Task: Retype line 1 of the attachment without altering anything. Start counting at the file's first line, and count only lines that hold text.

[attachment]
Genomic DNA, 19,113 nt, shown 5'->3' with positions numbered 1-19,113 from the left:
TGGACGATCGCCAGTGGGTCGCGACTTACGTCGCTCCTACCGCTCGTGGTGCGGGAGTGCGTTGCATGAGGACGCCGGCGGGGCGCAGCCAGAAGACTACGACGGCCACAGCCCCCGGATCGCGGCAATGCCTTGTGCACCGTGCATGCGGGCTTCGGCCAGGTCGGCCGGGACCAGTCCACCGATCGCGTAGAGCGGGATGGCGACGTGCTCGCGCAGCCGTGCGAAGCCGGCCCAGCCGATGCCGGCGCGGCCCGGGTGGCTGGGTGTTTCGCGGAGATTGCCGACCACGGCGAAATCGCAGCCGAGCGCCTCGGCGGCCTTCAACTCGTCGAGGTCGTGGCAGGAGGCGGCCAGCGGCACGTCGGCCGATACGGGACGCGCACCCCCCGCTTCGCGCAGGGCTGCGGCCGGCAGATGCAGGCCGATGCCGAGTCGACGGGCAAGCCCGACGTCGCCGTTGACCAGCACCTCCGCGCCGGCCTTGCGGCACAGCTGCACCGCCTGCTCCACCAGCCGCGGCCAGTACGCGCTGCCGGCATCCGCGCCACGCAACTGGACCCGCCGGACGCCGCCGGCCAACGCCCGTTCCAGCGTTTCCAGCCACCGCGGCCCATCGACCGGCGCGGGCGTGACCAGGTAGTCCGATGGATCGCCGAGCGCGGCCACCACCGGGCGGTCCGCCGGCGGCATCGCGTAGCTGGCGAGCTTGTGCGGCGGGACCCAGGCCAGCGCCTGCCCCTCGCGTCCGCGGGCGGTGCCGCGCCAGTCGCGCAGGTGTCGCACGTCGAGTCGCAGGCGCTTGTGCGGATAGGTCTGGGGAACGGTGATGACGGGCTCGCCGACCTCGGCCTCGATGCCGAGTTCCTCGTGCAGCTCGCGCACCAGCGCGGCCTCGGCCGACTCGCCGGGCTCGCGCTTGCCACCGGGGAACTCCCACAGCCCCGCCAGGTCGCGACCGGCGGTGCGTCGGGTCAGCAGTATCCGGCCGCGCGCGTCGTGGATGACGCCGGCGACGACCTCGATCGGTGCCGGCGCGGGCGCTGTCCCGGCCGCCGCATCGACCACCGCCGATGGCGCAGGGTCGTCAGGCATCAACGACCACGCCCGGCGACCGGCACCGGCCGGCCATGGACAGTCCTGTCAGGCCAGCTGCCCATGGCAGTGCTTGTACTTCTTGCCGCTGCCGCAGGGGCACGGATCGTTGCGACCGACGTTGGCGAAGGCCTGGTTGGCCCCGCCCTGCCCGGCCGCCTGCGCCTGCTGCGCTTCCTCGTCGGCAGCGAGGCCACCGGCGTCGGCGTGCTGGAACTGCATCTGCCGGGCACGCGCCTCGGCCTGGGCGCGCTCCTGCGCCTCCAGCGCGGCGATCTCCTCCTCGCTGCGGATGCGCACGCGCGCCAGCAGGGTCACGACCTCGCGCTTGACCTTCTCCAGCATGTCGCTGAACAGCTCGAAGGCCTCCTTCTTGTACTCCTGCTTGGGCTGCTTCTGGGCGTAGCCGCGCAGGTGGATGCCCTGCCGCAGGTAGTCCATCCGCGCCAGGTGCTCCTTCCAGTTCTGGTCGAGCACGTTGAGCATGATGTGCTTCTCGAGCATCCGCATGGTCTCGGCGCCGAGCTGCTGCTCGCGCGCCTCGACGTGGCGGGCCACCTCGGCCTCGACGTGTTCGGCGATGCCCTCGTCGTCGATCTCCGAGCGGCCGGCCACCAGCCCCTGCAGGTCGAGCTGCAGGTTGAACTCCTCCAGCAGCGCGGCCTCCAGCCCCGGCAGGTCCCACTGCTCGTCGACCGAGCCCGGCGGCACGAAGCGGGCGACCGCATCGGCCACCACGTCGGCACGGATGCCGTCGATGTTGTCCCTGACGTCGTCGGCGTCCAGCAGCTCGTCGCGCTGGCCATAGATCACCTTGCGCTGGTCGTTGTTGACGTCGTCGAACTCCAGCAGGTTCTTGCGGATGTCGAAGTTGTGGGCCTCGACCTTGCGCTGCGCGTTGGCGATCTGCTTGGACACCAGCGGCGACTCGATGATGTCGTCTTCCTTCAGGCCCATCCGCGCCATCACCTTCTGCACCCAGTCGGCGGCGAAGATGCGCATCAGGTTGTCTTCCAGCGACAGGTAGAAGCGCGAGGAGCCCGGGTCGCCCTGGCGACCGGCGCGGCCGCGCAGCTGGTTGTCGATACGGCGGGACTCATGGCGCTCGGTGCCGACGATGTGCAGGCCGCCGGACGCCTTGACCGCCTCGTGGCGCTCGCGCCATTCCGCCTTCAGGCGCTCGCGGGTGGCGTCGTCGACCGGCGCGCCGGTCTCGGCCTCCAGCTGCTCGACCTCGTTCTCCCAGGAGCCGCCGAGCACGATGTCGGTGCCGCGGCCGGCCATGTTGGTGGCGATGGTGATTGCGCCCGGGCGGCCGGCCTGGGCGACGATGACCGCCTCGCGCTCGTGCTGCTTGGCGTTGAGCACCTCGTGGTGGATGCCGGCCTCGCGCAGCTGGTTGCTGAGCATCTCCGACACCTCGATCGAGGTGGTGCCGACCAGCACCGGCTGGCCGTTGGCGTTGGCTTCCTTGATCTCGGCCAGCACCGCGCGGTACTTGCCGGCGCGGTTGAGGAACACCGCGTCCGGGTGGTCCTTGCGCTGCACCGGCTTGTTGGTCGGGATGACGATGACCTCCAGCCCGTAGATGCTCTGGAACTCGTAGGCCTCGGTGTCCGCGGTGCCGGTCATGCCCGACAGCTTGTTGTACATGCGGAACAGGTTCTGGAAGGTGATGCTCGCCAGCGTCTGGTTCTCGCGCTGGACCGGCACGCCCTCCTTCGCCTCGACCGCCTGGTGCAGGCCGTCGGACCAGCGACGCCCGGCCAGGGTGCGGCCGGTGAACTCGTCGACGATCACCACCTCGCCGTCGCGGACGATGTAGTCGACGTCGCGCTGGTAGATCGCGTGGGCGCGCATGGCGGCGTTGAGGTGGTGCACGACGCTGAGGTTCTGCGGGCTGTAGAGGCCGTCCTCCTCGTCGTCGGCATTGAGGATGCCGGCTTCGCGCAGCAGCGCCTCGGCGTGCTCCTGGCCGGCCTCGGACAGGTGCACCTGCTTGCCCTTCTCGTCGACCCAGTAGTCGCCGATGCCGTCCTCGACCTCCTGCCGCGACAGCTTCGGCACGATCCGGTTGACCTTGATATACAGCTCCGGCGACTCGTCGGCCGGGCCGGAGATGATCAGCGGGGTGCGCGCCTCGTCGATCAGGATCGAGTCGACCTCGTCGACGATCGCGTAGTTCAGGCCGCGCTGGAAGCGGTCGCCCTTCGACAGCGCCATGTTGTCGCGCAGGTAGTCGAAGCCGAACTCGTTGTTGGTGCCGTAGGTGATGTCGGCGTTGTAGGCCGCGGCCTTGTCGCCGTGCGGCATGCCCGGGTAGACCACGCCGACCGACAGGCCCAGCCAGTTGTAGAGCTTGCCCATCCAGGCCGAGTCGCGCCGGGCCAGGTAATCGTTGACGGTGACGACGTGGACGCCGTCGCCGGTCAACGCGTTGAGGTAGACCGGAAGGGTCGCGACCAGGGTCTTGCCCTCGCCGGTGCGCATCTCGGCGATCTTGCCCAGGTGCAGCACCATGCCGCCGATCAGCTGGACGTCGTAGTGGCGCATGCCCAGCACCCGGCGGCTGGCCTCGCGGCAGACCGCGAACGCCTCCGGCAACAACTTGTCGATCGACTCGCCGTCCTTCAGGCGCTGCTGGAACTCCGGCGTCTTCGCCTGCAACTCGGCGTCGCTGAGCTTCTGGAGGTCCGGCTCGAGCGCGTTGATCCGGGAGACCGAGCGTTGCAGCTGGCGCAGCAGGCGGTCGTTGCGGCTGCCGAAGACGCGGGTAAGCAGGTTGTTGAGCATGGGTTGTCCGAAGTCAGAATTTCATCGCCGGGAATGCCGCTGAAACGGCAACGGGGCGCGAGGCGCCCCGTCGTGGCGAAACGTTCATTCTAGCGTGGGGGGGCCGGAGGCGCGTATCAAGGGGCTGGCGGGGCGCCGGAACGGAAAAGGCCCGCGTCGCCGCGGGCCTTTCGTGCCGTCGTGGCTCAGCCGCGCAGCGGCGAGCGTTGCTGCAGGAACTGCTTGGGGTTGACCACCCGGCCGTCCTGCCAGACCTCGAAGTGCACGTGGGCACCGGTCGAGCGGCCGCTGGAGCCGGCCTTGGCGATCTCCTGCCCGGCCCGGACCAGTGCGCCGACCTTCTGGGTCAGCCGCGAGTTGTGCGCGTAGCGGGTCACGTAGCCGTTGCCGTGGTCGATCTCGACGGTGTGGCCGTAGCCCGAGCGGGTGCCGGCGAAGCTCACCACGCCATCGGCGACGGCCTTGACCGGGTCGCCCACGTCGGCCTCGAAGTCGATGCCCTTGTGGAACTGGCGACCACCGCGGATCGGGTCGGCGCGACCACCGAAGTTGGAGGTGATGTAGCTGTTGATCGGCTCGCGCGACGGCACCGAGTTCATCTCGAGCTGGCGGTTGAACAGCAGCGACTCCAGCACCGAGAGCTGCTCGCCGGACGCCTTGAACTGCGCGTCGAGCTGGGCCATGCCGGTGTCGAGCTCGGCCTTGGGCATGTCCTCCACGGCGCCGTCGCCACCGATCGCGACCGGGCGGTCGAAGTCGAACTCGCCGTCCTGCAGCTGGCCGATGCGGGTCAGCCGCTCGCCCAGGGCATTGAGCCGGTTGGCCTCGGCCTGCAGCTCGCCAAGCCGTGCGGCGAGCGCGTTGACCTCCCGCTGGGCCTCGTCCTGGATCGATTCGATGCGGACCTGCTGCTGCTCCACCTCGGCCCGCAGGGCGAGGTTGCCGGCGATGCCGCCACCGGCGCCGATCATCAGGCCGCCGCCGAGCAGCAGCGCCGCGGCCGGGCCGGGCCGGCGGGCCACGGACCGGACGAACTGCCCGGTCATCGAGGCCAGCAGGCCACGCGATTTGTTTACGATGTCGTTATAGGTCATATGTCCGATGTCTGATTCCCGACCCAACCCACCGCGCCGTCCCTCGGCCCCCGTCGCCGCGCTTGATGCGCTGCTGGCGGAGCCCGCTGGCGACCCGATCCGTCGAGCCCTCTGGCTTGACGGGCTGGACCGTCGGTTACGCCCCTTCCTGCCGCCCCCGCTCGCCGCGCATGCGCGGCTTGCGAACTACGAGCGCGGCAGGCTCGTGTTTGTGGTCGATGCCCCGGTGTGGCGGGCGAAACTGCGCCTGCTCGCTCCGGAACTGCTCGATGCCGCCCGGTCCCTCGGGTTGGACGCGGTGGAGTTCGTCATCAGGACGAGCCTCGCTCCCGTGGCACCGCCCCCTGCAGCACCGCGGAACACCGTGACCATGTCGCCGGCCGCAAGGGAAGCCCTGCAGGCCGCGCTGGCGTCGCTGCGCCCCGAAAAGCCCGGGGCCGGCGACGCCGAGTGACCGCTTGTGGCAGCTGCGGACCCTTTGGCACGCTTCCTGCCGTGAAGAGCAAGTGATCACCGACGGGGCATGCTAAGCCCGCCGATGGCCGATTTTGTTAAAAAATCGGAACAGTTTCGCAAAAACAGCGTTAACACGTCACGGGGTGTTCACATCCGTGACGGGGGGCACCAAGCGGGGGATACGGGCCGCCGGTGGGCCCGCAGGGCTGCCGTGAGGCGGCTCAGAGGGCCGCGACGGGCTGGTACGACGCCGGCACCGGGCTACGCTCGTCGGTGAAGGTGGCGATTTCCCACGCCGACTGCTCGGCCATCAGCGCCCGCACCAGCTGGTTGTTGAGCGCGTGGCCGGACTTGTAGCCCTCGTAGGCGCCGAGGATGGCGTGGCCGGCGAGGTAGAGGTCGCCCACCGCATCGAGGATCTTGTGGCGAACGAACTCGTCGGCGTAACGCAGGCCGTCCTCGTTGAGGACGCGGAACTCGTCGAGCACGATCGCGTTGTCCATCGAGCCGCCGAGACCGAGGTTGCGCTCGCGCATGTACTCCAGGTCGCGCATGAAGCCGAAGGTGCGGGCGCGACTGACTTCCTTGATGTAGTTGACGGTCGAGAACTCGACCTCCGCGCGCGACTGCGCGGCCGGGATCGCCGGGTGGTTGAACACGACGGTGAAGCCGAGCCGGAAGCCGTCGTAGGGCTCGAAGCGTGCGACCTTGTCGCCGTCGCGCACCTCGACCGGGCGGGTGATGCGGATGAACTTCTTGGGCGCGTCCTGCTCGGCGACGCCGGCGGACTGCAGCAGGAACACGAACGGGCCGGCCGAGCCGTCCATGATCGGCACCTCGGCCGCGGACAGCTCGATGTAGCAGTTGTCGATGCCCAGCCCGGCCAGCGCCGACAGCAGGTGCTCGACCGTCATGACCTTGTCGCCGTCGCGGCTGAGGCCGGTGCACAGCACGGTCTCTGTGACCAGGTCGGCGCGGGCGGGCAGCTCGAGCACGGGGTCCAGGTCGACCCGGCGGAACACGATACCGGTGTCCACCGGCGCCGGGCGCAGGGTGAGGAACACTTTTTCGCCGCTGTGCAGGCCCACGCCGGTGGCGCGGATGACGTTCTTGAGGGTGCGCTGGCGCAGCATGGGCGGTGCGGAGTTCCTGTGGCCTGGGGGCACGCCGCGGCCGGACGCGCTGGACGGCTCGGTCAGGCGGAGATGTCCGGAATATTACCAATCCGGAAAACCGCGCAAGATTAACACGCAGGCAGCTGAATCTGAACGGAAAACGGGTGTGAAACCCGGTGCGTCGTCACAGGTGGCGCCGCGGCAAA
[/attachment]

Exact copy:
Genomic DNA, 19,113 nt, shown 5'->3' with positions numbered 1-19,113 from the left: